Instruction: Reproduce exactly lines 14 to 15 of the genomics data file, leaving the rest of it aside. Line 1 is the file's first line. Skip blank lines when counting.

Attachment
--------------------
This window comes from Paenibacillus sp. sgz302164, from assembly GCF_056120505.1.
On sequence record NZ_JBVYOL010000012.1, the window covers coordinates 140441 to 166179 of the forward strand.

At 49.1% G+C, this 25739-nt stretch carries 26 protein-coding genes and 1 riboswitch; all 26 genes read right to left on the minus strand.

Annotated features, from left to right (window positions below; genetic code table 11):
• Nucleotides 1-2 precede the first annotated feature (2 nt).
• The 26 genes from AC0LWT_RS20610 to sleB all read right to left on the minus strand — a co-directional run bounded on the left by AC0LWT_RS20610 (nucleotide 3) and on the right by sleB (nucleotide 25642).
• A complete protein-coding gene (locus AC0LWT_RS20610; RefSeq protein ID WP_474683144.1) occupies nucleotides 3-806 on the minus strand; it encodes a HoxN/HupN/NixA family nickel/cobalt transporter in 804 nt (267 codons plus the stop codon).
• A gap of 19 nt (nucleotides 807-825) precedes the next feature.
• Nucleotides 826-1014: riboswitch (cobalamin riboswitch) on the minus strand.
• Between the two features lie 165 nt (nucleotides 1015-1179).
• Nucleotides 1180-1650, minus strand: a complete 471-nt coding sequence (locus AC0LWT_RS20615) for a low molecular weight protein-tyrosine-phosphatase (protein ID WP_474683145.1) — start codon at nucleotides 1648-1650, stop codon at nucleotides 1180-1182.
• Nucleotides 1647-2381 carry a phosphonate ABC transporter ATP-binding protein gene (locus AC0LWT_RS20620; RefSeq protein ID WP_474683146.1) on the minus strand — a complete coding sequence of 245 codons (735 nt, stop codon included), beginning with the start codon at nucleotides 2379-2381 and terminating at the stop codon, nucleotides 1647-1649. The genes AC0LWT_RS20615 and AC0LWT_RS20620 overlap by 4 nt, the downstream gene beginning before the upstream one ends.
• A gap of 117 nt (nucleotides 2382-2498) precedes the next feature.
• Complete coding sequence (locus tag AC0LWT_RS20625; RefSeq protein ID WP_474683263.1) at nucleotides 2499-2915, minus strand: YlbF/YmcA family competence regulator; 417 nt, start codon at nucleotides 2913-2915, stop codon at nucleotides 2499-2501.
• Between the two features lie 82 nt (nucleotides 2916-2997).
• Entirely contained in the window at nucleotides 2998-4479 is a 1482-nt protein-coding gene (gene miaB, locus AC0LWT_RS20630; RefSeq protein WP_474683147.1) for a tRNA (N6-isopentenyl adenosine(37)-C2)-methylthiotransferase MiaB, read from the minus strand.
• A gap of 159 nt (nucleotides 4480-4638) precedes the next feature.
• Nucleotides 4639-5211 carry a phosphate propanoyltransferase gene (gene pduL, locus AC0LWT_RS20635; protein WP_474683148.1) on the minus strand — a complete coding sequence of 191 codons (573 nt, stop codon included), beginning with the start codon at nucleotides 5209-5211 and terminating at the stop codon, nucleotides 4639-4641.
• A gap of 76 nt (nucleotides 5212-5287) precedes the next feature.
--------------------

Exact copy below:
• Complete coding sequence (locus tag AC0LWT_RS20625; RefSeq protein ID WP_474683263.1) at nucleotides 2499-2915, minus strand: YlbF/YmcA family competence regulator; 417 nt, start codon at nucleotides 2913-2915, stop codon at nucleotides 2499-2501.
• Between the two features lie 82 nt (nucleotides 2916-2997).